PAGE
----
In Canada, the word anglophone refers to someone whose first language is English: it is the one they use most often to speak, read, write and think, and the one they use most often at home. Being anglophone can also simply mean being able to speak the language fluently.
According to the 2016 census, almost 20.19 million Canadians, representing 58.1 per cent of the total population, reported English as their mother tongue. Approximately 29.97 million Canadians, or 86.2 per cent of the population, declared being able to speak English.
The terms anglophone, francophone and allophone are used in Canada to describe three broad linguistic groups. The term francophone often refers to someone whose mother tongue is French. Allophone is a term that describes anyone whose first language is not English, French or an Indigenous language (see Immigrant Languages in Canada). There are around 70 distinct Indigenous languages in Canada. These languages fall into 12 separate language families and are traditionally spoken by First Nations, Métis people and the Inuit.
Given that anglophone can refer to heritage, identity and community in addition to language, the term provides information and insight about Canada’s history (see English Canadians). From the 17th to the 19th century, the French and British empires colonized and attempted to conquer the land now known as Canada (see New France; British North America). Hence, the English language and its speakers had a significant influence on the Canadian society, especially after the Conquest.
Census Definitions of English Speakers
The term anglophone is used colloquially to refer to an English speaker in a general sense. The Canadian census uses more specific terminology, distinguishing between people whose mother tongue is English and people for whom English is the first official language spoken (FOLS).
Mother Tongue Definition
If English is a speaker’s mother tongue, it means that it was the first language they learned, and a language they still understand. More than 20 million Canadians, or 58 per cent of the population, consider English as their mother tongue.
First Official Language Spoken (FOLS) Definition
English and French are Canada’s two official languages (see Official Languages Act (1969); Bilingualism). The purpose of counting people on the basis of first official language spoken (FOLS) is to help distinguish, in broad terms, between French- and English-speaking Canadians. The FOLS definition is derived from three federal census questions, about one’s knowledge of Canada’s official languages, one’s mother tongue, and the language one speaks at home. According to the 2016 census, Canadians whose first official language spoken was English represented roughly 75 per cent of the total population, or just over 26 million people. This is a larger number than that yielded using the mother tongue definition.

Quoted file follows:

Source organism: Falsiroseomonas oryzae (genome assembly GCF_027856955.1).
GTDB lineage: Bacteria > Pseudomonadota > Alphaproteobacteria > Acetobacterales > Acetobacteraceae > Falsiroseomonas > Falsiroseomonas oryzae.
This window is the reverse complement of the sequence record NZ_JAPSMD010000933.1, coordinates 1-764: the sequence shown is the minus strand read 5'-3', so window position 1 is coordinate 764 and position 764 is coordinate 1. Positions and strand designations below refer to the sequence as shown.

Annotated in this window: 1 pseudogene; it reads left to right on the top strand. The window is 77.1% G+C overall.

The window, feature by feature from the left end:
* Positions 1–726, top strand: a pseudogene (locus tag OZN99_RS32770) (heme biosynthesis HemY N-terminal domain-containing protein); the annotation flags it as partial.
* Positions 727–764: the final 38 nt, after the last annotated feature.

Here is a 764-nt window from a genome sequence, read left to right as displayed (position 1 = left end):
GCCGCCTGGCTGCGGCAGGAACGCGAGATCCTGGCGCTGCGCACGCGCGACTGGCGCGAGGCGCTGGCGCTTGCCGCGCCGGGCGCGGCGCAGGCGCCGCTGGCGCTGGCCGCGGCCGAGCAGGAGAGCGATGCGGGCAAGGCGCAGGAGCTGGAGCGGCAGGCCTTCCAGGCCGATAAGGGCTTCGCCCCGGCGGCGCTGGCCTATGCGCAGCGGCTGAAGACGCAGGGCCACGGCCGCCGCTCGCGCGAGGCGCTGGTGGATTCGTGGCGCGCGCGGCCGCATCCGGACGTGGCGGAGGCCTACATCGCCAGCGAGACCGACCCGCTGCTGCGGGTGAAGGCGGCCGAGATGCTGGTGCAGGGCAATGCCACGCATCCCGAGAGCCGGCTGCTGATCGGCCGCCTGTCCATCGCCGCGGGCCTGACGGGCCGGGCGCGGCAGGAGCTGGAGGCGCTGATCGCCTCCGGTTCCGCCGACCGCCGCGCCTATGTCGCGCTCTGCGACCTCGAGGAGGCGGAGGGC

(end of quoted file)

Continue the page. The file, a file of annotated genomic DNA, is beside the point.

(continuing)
Where Do Anglophones Live in Canada?
Anglophones live in all parts of the country, though they are not always the majority population. In the province of Quebec, for example, French is the language of the majority population while people with English as their mother tongue are a minority, representing only about 8.1 per cent of the population (see English-Speaking Quebecers). About 13.7 per cent of Quebecers speak English as a first official language.
The term anglophone tends to be used most frequently when describing the members of English-speaking communities in areas that are either predominantly French-speaking, or where French and English speakers live near one another. Such situations are mostly observed in Quebec, but also in Ontario, New Brunswick and Manitoba which have sizeable and long established francophone minority populations (see Francophones of Ontario; Contemporary Acadia; Francophones of Manitoba).
Did you know?
An anglophile is someone who appreciates the English language and the culture it has produced.